Oil and coal transport opponents rallied some dramatic numbers in a multimedia forum Monday convened by the Columbia Gorge Climate Action Network at Riverside Community Church.
Advocates spoke of fighting the construction of new coal and oil terminals in the region, in order to limit the amount and therefore the dangers of transporting fossil fuel through the Gorge and working to ensure that existing terminals are forced to adhere to all regulations. Potentially, those transports would include trains filled with the highly-flammable Bakken oil from North Dakota.
Mayor Arthur Babitz also spoke in the forum, presenting a summary of a Gorge-wide survey on oil train disaster readiness among jurisdictions along the Columbia River.
“Adding Bakken crude oil to the mix of hazardous materials passing through the Gorge is not an incremental increase in the overall hazard,” Babitz said. “The quantities and the volatility of the material lead to an exponential increase in the hazard.”
In the Weekend Edition, June 21, read more of Babitz’s remarks about regional readiness.
“It’s a question of what can we do right now to stop the oil trains, and it really gets at the terminals,” Loren Goldberg, staff attorney for Columbia Riverkeeper, told the audience of about 40 people gathered in the sanctuary.
“Our choices in the coming years will impact our region’s health and safety, even while they shape our planet’s future,” stated a 3-minute film from the Seattle nonprofit research firm Sightline, presented by opening speaker Peter Cornelison and Friends of the Columbia Gorge, an active participant in the Network, also known as of CGCAN. (The coalition went through various “No Coal” names before formally adopting the new name a month ago.)
Cornelison said the potential figures are these: 110 million tons of coal and 280 million barrels of oil a year shipped by rail and river through the Gorge, 36 more coal trains a day, and 21 for oil, if proposed terminals in Longview and Bellingham and Morrow County in Oregon are built out and put to full use.
“It’s hard to imagine the scale of these projects, but it’s immense,” he said.
Cornelison said his figures are extrapolated from research by Sightline, which he said “has done a great job of drilling down to get the real details.”
“It’s not a matter of if an oil spill would happen on the Columbia, but when,” Goldberg said. Her group’s work is predicated on protecting and restoring the salmon of the Columbia estuary, which she defined as the river from Bonneville Dam west — “the prime salmon-steelhead fishery in the lower 48 states,” Goldberg said.
The spills could be combined with devastating oil fires, in case of train derailments, according to Goldberg and Cornelison. In the Pacific Northwest a train derailment happens about every four days: there were 81 in the last half of 2011 (after the National Transportation Safety Board started requiring rail companies to keep records), 95 in 2012 and 120 in 2013. Cornelison displayed photos of catastrophic derailments in the past year, including the April 2013 tragedy in Quebec that claimed 47 lives, and the April 14 accident in Virginia.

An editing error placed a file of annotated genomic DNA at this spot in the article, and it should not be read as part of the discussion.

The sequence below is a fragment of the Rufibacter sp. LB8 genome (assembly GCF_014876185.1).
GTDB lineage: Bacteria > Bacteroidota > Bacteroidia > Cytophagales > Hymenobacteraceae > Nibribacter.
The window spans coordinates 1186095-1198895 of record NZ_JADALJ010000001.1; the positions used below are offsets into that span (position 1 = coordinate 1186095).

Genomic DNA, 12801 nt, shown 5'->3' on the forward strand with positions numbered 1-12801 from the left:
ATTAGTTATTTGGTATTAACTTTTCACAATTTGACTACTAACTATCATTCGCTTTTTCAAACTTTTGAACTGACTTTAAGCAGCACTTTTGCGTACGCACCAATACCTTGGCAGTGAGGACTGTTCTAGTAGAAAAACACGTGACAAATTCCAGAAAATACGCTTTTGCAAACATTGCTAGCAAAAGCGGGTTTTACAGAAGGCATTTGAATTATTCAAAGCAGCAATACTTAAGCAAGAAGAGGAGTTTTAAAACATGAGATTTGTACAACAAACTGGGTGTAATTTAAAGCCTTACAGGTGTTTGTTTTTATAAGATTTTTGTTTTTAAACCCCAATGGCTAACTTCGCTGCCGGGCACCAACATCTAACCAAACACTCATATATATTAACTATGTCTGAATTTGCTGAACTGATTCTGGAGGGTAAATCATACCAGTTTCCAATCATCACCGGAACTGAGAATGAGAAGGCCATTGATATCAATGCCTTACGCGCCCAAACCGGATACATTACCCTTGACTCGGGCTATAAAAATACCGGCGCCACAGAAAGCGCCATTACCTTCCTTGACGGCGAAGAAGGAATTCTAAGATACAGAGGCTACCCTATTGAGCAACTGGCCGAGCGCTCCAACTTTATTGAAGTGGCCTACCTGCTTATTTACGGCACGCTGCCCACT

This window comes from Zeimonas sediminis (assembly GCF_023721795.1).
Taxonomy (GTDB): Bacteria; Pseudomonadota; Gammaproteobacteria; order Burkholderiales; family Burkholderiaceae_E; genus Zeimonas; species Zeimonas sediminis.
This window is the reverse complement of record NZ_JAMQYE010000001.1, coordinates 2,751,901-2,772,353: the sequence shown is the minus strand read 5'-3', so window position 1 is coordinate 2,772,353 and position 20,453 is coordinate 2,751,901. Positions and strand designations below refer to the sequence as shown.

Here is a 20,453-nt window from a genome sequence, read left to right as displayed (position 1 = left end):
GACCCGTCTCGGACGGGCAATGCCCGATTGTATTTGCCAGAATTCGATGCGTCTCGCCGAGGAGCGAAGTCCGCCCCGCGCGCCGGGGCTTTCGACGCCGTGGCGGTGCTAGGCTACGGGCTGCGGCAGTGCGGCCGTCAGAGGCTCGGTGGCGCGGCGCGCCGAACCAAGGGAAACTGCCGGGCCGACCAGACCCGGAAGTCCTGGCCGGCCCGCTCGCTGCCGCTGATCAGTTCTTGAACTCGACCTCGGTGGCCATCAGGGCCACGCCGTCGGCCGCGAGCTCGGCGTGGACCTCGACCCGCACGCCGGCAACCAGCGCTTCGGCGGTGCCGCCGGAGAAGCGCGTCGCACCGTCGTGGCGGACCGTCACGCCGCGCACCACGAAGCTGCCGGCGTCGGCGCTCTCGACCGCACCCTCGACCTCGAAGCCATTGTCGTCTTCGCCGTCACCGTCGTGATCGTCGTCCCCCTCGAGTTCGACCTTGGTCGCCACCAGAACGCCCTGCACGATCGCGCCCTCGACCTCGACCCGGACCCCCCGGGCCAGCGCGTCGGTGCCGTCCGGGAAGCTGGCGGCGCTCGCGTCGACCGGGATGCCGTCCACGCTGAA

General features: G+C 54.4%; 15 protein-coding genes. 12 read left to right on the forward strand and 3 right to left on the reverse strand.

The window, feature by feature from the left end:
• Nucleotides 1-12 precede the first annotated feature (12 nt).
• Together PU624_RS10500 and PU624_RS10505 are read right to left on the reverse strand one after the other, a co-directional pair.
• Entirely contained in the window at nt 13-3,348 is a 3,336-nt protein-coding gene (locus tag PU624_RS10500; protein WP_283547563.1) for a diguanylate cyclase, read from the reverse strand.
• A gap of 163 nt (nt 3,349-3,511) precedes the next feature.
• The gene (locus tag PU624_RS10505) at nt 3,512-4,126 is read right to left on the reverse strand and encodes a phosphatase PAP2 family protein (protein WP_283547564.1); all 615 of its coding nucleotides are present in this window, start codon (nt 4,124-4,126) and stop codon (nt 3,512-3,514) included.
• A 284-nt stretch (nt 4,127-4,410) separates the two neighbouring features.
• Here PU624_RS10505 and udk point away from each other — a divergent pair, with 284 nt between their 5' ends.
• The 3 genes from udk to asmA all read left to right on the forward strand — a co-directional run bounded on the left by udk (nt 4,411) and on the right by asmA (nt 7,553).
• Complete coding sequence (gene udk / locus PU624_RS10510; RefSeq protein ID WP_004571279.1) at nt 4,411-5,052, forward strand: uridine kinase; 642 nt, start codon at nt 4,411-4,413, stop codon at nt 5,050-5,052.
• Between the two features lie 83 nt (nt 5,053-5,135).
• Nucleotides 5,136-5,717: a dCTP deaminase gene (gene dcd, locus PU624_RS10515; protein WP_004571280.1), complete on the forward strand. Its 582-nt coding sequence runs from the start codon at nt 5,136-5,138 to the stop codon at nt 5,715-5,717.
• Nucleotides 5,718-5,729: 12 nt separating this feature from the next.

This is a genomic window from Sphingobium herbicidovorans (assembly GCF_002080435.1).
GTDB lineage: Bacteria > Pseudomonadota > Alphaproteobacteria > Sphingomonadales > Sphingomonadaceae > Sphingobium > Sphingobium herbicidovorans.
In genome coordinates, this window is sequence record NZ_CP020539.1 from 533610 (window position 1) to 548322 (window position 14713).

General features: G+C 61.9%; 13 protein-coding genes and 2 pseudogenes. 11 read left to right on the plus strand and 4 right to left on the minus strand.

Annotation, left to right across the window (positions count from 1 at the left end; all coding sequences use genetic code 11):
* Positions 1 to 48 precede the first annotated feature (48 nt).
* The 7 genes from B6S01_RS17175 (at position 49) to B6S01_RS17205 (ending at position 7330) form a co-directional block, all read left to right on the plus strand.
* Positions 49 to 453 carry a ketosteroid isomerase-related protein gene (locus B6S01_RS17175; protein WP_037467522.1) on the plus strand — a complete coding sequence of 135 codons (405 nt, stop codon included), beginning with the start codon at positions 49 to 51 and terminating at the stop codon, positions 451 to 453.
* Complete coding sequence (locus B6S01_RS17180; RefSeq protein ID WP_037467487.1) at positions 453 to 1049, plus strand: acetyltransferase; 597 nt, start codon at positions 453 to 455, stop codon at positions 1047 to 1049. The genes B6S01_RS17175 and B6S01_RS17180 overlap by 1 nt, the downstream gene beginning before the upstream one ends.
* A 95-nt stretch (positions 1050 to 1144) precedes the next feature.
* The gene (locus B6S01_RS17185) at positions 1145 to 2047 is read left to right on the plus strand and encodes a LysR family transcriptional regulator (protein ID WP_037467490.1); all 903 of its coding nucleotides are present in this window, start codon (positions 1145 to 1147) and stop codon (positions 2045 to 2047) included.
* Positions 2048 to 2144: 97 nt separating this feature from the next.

“That one is relevant because it happened next to a river, just like us,” Cornelison said.
Pipeline Hazard Materials Safety Administration has started a rules-making process for oil transport, he said.
“The industry acknowledges this oil is as flammable as gasoline,” he said. Seventy percent of all tank cars are obsolete and cannot sustain a direct impact without busting and they also do not have safety valves that are adequate to handle the pressure, Cornelison said. Many rail cars are outdated and should not be used and new cars are not adequate for the “Bakken Fields” oil that would constitute much of the cargo through the Gorge.
Why the Bakken oil is so flammable is still not known for sure, but Cornelison said that a study by the NTSB suggests it could be that the shaking of the oil trains separates the liquid and creates a volatile gas en route.
Friends of the Columbia Gorge is asking people to notify them if they see oil trains, marked by a red triangle.
Vigilance is about as far as local citizens can go, according to Goldberg.
“There is very little we can do as local community to stop oil trains; the city of Hood River could not pass a resolution banning it outright,” she said. “But that is not to say there is not a lot we can’t do to make the terminals safer and stop the proposed terminals.
“There is huge room for public outcry, public engagement, public hearings,” Goldberg said. The region is fortunate that Washington state has processes including Energy Facility Site Evaluation law, which puts all facility improvements through a rigorous review process. She cited the opposition to the proposed Tesoro terminal development by the City of Vancouver, a project supported by the Port of Vancouver.
“We are winning the fight, in regards to the city coming out in opposition to the (Tesoro) terminal,” she said.